The stelliferous era is limited by the first stars of the Universe, 155 Mry after the Big Bang, and the last star some 1014
years from now (100.000 eons from now). This means that we are at the beggining of the era at 1/10.000th of the entire period (if the stelliferous era were as long as a human life of 100 years, then we would be 3 days and 16 hours old). This might mean that there is plenty of time to fuse the vast ammounts of Hydrogen we found in the Universe.
After the Big Bang 75% of all the ordinary matter was Hydrogen (by mass, but by number it was 95%). After 13.8 Gyrs of evolution we have reached a situation were 73.9% is Hydrogen. So, 100.000 eons will suffice to get to the 50%? Let's think a bit about it. That 1.1% decrease in Hydrogen over the entire history of the Universe was performed almost entirely in the first hundred million years when the large primordial stars burned Hydrogen at furious speeds. Also the star formation rate has dropped at least an order of magnitude, since the first hundred million years and the universe is very quiet now in comparison. So the drop in Hydrogen abundance is not constant, its slowing down.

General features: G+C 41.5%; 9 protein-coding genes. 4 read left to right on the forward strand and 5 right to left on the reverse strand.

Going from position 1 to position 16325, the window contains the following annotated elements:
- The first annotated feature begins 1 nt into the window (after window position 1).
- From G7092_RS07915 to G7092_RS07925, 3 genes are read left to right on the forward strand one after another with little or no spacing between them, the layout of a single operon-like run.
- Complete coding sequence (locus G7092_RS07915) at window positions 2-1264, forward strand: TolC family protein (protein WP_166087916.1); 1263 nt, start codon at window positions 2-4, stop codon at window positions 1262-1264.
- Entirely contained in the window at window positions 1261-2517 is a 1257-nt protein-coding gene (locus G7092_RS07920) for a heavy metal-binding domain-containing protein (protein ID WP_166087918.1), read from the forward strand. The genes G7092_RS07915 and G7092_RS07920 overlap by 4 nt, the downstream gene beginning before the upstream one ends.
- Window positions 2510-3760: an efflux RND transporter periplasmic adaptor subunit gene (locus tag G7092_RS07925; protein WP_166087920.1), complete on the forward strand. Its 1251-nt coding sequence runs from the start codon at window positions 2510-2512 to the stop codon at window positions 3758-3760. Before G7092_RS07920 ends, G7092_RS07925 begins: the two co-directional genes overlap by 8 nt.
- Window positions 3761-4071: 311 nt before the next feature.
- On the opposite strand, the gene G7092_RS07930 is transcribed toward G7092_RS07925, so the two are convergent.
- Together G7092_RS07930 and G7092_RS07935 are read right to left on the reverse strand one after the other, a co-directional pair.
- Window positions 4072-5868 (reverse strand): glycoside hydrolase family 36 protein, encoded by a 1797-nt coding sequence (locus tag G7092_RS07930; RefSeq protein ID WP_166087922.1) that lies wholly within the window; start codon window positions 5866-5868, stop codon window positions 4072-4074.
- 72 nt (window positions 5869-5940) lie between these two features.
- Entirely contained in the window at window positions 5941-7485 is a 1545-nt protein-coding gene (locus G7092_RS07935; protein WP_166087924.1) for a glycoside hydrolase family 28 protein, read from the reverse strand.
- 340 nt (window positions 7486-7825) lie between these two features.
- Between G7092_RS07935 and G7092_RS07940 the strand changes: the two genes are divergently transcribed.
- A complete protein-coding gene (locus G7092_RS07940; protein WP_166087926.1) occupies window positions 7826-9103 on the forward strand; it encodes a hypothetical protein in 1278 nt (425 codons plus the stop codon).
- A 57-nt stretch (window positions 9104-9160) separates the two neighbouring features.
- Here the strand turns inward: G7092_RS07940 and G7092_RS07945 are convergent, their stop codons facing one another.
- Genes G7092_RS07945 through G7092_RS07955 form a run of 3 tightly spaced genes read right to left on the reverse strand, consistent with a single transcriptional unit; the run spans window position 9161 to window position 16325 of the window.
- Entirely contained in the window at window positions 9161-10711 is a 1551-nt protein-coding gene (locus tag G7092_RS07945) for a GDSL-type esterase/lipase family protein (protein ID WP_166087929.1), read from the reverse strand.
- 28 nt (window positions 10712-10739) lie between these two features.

Now remember that stars are not perfect fusion engines. Fusion only happens at the core, so 10% of the mass of the star is subject to fusion. But even then not all that 10% would be fused since the core is intoxicated with heavy elements that sink into the heart of the star. Currently stars are almost entirely made of Hydrogen but the majority of this Hydrogen will last for billions of years and will survive after the death of the star itself (refueling another new-born star perhaps). Also think about all the Hydrogen lost as a diluted substance by stellar wind (protons are ionized Hydrogen atoms). Stellar winds will have a hard time to coalesce into a cloud and collapse into an other Hydrogen fusing star, those atoms can only hope to be fused if their orbit across the galaxy intersect a star froming region or are pulled by a dense object. In fact the interstellar medium of our galaxy is full of Hydrogen that has yet to be fused (most of it comes from the outer shells of exploded stars). At least 5 billion solar masses of Hydrogen (5% of the mass of the galaxy) is still lurking in the galaxy as interstellar medium (a galaxy that has been here for 11 billion years and hasn't been able to depleate all that hydrogen, try to think about all the hydrogen still present in all the stars that wont get fused any time soon).